Wednesday, September 18, 2013

Career Coaching, Is Your Career Direction Crystal Clear?



Last week, my first scheduled call one morning was with a prospective career coaching client. 

Meet Pat

We’ll call this person Pat.  Pat has been with her current company for over 7 years.  Pat’s relationship with her first employer also lasted for 7 years.  Pat’s resume shows outstanding career progression combined with a Master’s degree.

On paper, it appears that all is well in Pat’s world.  However, Pat shared her professional challenge with me on this call.  Pat is doing well in her current job.  She is well respected within the company.  She is an overachiever.  What’s missing? 

Pat’s current company doesn’t fully understand, appreciate or acknowledge some of the contributions Pat makes to the organization.  Pat admitted to me that she likes visibility and acknowledgement for a job well-done. This is normal for top performers.

Pat's Career Crossroad 

Pat is at a crossroad in her career.  She can stay on the path she is on and find a job that moves her from a Manager title to a Director title in the same skill vertical.  That’s what most people would do.  Pat is different though.  She has a gut feeling that there might be a path out there that is a better fit than the path she is on.

Rather than rolling the dice and simply taking another job that she can do well in, Pat came to me through a referral because her colleague knew that I had a coaching process that includes a very powerful assessment that helps me to help my coaching clients discover exactly how they are hard-wired internally.

In other words, the next step for Pat’s career might be a Director role doing what she does today.  On the other hand, she has a gut feeling that there might be something even better out there than a bigger job in the same skill discipline.  Rather than taking a new job that might work out, Pat came to me to get help in determining exactly what she should do next.

Clarity

I have the combination of experience and tools to combine to help Pat to see precisely what kind of role she should step into next.  Rather than taking the risk of taking on the wrong job and only being partially satisfied, Pat wants to do everything in her power to take on the right job to increase her odds of personal job satisfaction. 

Benefits of Clarity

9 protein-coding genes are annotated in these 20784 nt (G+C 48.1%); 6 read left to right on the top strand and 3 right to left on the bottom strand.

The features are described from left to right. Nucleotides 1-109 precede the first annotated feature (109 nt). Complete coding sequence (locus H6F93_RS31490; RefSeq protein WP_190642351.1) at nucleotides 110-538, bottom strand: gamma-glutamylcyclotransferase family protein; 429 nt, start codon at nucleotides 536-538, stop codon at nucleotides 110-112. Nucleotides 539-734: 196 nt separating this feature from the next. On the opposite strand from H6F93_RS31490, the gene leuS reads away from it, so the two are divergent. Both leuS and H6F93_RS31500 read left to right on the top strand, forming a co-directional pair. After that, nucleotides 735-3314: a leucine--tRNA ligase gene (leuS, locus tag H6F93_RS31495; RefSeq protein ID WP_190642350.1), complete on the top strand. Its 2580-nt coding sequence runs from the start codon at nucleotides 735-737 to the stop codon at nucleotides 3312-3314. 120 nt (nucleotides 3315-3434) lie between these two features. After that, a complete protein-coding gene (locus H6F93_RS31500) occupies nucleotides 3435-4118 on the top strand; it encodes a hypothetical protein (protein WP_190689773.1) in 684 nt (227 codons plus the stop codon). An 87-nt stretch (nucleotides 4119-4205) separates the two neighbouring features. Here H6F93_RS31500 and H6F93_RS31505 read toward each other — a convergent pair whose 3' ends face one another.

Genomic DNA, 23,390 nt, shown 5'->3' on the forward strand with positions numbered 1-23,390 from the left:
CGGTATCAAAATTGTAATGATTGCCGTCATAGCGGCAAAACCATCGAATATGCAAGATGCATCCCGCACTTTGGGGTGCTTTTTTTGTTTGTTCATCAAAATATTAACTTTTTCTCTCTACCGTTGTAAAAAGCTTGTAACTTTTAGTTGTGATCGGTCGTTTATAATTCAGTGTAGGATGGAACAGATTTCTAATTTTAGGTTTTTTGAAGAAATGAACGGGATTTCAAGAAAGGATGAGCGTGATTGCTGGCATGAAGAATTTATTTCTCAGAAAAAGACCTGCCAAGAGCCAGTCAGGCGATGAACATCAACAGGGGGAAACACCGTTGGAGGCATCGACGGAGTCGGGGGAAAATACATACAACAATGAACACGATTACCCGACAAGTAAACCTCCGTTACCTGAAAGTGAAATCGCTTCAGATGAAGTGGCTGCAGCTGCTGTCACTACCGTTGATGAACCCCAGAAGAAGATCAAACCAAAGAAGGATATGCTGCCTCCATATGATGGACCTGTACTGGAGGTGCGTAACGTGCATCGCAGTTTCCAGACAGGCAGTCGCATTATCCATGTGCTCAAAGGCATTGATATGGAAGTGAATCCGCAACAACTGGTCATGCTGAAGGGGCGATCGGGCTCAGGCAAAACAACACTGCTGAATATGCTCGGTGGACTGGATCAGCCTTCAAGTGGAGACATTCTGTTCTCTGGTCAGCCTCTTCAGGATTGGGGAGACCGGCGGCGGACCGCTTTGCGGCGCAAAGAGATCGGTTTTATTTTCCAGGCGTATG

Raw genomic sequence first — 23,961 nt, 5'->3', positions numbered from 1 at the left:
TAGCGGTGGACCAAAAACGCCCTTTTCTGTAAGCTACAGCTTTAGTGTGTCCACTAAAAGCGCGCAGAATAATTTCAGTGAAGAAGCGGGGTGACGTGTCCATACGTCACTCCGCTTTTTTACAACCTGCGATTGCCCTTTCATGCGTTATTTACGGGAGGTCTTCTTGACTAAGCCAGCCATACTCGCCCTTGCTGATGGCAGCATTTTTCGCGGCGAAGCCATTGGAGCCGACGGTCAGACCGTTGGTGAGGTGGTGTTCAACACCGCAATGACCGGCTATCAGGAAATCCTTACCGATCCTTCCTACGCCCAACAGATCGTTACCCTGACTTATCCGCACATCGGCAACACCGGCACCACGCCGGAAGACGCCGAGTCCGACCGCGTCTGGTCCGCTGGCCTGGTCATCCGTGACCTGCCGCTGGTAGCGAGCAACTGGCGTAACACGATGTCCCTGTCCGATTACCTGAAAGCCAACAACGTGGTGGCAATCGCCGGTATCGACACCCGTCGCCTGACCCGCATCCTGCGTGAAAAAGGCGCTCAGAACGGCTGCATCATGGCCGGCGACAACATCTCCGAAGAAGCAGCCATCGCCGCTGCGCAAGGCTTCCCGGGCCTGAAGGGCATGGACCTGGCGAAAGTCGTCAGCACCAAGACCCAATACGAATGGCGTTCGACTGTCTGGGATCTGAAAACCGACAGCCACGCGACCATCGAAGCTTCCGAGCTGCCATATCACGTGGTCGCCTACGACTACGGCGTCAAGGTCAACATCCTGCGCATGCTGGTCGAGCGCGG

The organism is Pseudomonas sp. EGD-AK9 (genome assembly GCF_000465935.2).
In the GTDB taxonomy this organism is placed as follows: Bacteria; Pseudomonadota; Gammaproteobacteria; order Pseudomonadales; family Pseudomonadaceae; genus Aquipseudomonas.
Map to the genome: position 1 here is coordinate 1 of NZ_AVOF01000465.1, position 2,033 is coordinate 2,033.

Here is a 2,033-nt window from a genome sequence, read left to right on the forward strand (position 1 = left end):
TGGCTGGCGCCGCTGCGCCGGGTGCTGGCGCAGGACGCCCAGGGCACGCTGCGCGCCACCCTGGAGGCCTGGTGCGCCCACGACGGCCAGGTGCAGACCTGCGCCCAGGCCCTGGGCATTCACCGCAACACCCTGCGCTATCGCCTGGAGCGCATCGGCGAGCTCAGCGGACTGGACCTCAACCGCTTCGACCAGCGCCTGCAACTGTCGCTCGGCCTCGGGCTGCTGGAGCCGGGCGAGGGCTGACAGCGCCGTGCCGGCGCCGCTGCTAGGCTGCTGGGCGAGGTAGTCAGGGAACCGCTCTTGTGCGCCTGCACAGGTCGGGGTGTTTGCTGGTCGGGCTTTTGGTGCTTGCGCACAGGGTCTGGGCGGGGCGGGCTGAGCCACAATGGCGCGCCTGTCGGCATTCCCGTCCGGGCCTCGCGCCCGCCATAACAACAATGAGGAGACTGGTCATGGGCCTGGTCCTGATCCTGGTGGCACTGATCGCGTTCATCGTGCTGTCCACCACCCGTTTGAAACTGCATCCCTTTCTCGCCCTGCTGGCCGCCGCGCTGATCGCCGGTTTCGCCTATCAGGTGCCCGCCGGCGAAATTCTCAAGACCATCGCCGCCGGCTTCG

If Pat is professionally happy, odds are very high that she’ll produce outstanding output.  That’s just the kind of person she is. If she produces outstanding output, odds are very high that she’ll be rewarded more handsomely than she is today. 

No job is perfect.  No self-employment entrepreneurial risk is perfect.  What we can do is to determine how you’re wired.  We can determine exactly what you were built to do.  Once you know this, writing your resume to target the right job becomes easier.  Imagine if you were 100% confident in your strengths when you go to your next interview.  You’ll be able to interview the employer to determine if the job they have to offer aligns to your career road map.

Career Road Map

The career road map by the way comes together once we know exactly how Pat is wired.  We can blend how she is wired with her past accomplishments in order to package her for the marketplace to consume as a highly focused job candidate.

Just writing about what I already know is going to happen in Pat’s life makes me excited!

Can vs. Should

If you’re not entirely sure about where you’re going, I can help you to determine the difference between what you “can” do and what you “should” do.  Stop settling for “can” and set your sights on aligning your professional time investment with a job, project or business you “should” dive into because you’re wired to do so.

Here is what my coaching client had to say about our discussion:

“I'm actually very excited about tying this information in with my Doctoral coursework and potential thesis research as well. Having clarity around who I am and where I excel will help me select the right topics and projects that will reinforce rather than undermine my direction. I owe it to myself to continue to put my best foot forward and this is a logical step along that path.”



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